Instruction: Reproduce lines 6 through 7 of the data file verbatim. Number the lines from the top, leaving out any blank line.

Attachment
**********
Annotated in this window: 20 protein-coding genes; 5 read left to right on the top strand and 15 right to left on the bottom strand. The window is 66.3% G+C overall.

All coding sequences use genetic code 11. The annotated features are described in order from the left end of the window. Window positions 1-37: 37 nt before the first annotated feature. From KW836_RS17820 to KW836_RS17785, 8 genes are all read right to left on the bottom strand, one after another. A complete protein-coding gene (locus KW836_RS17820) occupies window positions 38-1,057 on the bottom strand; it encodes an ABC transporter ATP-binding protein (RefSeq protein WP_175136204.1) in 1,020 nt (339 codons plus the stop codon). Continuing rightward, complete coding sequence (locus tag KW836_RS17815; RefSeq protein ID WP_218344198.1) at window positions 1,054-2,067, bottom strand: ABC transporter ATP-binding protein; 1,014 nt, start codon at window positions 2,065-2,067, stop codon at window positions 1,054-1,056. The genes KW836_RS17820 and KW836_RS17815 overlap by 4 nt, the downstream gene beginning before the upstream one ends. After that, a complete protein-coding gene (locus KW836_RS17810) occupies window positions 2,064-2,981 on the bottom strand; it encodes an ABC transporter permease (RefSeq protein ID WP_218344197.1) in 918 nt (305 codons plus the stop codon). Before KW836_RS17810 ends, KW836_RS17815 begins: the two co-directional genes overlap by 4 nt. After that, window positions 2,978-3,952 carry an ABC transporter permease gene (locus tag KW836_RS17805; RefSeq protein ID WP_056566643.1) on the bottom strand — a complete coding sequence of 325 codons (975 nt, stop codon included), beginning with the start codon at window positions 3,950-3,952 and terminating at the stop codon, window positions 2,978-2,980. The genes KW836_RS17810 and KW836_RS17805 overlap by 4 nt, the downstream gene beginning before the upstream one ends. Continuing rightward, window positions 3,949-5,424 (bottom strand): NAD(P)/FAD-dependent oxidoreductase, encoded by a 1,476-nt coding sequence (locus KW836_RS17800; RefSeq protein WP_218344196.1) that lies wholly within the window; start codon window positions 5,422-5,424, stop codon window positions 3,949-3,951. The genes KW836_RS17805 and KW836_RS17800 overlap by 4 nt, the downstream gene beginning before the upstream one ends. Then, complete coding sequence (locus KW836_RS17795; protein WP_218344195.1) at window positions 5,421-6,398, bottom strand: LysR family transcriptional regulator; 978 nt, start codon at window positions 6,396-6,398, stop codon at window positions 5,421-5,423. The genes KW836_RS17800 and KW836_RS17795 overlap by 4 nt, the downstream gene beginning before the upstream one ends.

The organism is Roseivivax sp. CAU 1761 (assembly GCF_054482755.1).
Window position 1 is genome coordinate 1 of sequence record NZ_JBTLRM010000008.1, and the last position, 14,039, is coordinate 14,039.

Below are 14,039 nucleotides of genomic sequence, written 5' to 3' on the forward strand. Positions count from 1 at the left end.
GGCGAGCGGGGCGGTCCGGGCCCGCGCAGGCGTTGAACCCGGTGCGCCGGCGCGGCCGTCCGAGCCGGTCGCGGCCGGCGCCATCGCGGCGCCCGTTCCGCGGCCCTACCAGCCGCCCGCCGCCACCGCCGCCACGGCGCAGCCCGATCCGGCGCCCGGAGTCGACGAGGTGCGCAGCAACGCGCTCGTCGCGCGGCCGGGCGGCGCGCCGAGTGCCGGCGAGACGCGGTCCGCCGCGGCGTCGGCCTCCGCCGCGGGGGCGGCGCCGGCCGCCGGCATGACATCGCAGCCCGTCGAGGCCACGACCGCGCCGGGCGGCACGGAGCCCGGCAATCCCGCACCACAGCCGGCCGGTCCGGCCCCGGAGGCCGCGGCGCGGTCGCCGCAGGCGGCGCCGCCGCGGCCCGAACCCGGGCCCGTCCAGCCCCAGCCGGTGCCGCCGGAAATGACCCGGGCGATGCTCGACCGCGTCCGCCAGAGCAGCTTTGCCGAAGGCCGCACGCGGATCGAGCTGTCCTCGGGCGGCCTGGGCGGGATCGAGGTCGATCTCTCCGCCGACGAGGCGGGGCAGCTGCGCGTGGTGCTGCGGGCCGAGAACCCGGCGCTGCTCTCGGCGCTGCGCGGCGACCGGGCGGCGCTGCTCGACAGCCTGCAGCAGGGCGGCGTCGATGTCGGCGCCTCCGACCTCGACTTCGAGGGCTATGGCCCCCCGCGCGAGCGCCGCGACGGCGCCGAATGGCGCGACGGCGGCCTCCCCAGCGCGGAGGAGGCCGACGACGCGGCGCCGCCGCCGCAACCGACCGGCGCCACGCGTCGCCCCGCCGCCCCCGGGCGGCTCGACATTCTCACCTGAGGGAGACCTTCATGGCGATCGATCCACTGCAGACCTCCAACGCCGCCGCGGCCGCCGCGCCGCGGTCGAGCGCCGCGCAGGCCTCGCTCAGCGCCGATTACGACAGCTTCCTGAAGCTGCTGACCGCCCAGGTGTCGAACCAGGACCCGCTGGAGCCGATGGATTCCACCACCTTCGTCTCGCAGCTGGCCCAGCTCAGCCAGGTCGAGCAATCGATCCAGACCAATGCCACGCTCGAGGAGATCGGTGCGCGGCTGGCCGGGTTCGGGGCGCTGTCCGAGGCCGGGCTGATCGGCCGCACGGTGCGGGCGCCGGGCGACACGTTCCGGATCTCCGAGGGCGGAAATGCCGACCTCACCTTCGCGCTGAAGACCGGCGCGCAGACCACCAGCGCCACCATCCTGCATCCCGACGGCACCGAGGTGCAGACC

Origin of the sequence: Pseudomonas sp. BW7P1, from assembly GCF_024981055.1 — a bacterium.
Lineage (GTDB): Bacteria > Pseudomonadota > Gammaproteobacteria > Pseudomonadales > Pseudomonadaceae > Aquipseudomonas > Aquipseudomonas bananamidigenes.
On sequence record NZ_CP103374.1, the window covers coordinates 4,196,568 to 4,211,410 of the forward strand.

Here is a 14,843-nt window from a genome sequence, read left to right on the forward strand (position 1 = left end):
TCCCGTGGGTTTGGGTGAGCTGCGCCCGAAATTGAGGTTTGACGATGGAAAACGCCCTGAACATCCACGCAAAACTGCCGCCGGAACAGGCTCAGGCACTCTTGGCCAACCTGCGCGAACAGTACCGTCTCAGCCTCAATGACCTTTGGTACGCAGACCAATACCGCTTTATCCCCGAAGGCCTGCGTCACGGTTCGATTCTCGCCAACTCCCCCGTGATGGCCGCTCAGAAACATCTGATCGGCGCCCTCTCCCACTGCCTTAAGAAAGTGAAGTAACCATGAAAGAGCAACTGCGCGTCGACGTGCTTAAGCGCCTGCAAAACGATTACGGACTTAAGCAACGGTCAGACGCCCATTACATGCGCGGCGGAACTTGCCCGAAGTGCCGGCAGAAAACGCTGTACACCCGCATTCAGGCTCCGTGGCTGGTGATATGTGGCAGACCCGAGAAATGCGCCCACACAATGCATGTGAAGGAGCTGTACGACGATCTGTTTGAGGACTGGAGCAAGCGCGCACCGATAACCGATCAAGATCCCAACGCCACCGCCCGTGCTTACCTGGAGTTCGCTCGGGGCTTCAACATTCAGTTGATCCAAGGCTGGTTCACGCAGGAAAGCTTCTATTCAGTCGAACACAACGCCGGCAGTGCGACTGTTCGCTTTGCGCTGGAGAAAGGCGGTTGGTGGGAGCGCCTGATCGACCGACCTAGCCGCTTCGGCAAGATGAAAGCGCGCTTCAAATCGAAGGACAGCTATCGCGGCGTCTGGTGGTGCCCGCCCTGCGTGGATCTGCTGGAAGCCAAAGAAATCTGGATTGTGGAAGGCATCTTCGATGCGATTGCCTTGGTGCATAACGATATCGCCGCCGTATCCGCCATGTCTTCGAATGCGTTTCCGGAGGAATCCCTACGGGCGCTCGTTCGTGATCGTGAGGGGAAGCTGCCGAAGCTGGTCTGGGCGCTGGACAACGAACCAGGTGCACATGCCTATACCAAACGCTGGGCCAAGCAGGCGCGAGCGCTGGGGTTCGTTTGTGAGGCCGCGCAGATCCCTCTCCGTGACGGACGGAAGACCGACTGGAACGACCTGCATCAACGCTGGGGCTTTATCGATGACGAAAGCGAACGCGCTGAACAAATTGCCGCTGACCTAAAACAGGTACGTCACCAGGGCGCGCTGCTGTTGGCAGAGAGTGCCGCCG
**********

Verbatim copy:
GGCGAGCGGGGCGGTCCGGGCCCGCGCAGGCGTTGAACCCGGTGCGCCGGCGCGGCCGTCCGAGCCGGTCGCGGCCGGCGCCATCGCGGCGCCCGTTCCGCGGCCCTACCAGCCGCCCGCCGCCACCGCCGCCACGGCGCAGCCCGATCCGGCGCCCGGAGTCGACGAGGTGCGCAGCAACGCGCTCGTCGCGCGGCCGGGCGGCGCGCCGAGTGCCGGCGAGACGCGGTCCGCCGCGGCGTCGGCCTCCGCCGCGGGGGCGGCGCCGGCCGCCGGCATGACATCGCAGCCCGTCGAGGCCACGACCGCGCCGGGCGGCACGGAGCCCGGCAATCCCGCACCACAGCCGGCCGGTCCGGCCCCGGAGGCCGCGGCGCGGTCGCCGCAGGCGGCGCCGCCGCGGCCCGAACCCGGGCCCGTCCAGCCCCAGCCGGTGCCGCCGGAAATGACCCGGGCGATGCTCGACCGCGTCCGCCAGAGCAGCTTTGCCGAAGGCCGCACGCGGATCGAGCTGTCCTCGGGCGGCCTGGGCGGGATCGAGGTCGATCTCTCCGCCGACGAGGCGGGGCAGCTGCGCGTGGTGCTGCGGGCCGAGAACCCGGCGCTGCTCTCGGCGCTGCGCGGCGACCGGGCGGCGCTGCTCGACAGCCTGCAGCAGGGCGGCGTCGATGTCGGCGCCTCCGACCTCGACTTCGAGGGCTATGGCCCCCCGCGCGAGCGCCGCGACGGCGCCGAATGGCGCGACGGCGGCCTCCCCAGCGCGGAGGAGGCCGACGACGCGGCGCCGCCGCCGCAACCGACCGGCGCCACGCGTCGCCCCGCCGCCCCCGGGCGGCTCGACATTCTCACCTGAGGGAGACCTTCATGGCGATCGATCCACTGCAGACCTCCAACGCCGCCGCGGCCGCCGCGCCGCGGTCGAGCGCCGCGCAGGCCTCGCTCAGCGCCGATTACGACAGCTTCCTGAAGCTGCTGACCGCCCAGGTGTCGAACCAGGACCCGCTGGAGCCGATGGATTCCACCACCTTCGTCTCGCAGCTGGCCCAGCTCAGCCAGGTCGAGCAATCGATCCAGACCAATGCCACGCTCGAGGAGATCGGTGCGCGGCTGGCCGGGTTCGGGGCGCTGTCCGAGGCCGGGCTGATCGGCCGCACGGTGCGGGCGCCGGGCGACACGTTCCGGATCTCCGAGGGCGGAAATGCCGACCTCACCTTCGCGCTGAAGACCGGCGCGCAGACCACCAGCGCCACCATCCTGCATCCCGACGGCACCGAGGTGCAGACC

Origin of the sequence: Pseudomonas sp. BW7P1, from assembly GCF_024981055.1 — a bacterium.